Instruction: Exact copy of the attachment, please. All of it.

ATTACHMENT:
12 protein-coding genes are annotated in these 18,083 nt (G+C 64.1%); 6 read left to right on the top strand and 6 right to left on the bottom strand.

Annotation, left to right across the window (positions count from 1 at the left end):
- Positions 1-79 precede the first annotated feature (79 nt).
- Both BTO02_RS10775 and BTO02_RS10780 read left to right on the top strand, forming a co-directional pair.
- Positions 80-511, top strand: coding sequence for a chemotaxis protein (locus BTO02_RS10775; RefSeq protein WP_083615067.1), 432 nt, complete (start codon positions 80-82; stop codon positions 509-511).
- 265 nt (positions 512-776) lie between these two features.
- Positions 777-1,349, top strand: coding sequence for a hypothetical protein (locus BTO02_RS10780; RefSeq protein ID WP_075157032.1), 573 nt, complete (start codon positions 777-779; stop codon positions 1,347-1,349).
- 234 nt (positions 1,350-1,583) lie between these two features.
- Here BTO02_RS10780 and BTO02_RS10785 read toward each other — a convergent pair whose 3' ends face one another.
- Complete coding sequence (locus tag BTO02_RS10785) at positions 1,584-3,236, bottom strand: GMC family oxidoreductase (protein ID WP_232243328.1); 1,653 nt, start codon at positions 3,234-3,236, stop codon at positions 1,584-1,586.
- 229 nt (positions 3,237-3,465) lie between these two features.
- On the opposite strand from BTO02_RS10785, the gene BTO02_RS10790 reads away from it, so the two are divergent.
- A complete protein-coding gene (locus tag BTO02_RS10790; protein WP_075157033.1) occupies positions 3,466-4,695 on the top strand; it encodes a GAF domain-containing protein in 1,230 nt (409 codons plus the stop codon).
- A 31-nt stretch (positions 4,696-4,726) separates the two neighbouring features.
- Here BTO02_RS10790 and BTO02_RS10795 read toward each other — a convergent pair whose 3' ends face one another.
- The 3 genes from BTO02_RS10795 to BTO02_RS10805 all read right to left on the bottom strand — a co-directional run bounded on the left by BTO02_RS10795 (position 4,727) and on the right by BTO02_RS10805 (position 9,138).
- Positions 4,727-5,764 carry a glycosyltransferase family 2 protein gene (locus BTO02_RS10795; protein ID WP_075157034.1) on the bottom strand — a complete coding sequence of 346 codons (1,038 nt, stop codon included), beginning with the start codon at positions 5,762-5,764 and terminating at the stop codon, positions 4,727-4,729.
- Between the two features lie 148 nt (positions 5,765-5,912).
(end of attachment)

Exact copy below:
12 protein-coding genes are annotated in these 18,083 nt (G+C 64.1%); 6 read left to right on the top strand and 6 right to left on the bottom strand.

Annotation, left to right across the window (positions count from 1 at the left end):
- Positions 1-79 precede the first annotated feature (79 nt).
- Both BTO02_RS10775 and BTO02_RS10780 read left to right on the top strand, forming a co-directional pair.
- Positions 80-511, top strand: coding sequence for a chemotaxis protein (locus BTO02_RS10775; RefSeq protein WP_083615067.1), 432 nt, complete (start codon positions 80-82; stop codon positions 509-511).
- 265 nt (positions 512-776) lie between these two features.
- Positions 777-1,349, top strand: coding sequence for a hypothetical protein (locus BTO02_RS10780; RefSeq protein ID WP_075157032.1), 573 nt, complete (start codon positions 777-779; stop codon positions 1,347-1,349).
- 234 nt (positions 1,350-1,583) lie between these two features.
- Here BTO02_RS10780 and BTO02_RS10785 read toward each other — a convergent pair whose 3' ends face one another.
- Complete coding sequence (locus tag BTO02_RS10785) at positions 1,584-3,236, bottom strand: GMC family oxidoreductase (protein ID WP_232243328.1); 1,653 nt, start codon at positions 3,234-3,236, stop codon at positions 1,584-1,586.
- 229 nt (positions 3,237-3,465) lie between these two features.
- On the opposite strand from BTO02_RS10785, the gene BTO02_RS10790 reads away from it, so the two are divergent.
- A complete protein-coding gene (locus tag BTO02_RS10790; protein WP_075157033.1) occupies positions 3,466-4,695 on the top strand; it encodes a GAF domain-containing protein in 1,230 nt (409 codons plus the stop codon).
- A 31-nt stretch (positions 4,696-4,726) separates the two neighbouring features.
- Here BTO02_RS10790 and BTO02_RS10795 read toward each other — a convergent pair whose 3' ends face one another.
- The 3 genes from BTO02_RS10795 to BTO02_RS10805 all read right to left on the bottom strand — a co-directional run bounded on the left by BTO02_RS10795 (position 4,727) and on the right by BTO02_RS10805 (position 9,138).
- Positions 4,727-5,764 carry a glycosyltransferase family 2 protein gene (locus BTO02_RS10795; protein ID WP_075157034.1) on the bottom strand — a complete coding sequence of 346 codons (1,038 nt, stop codon included), beginning with the start codon at positions 5,762-5,764 and terminating at the stop codon, positions 4,727-4,729.
- Between the two features lie 148 nt (positions 5,765-5,912).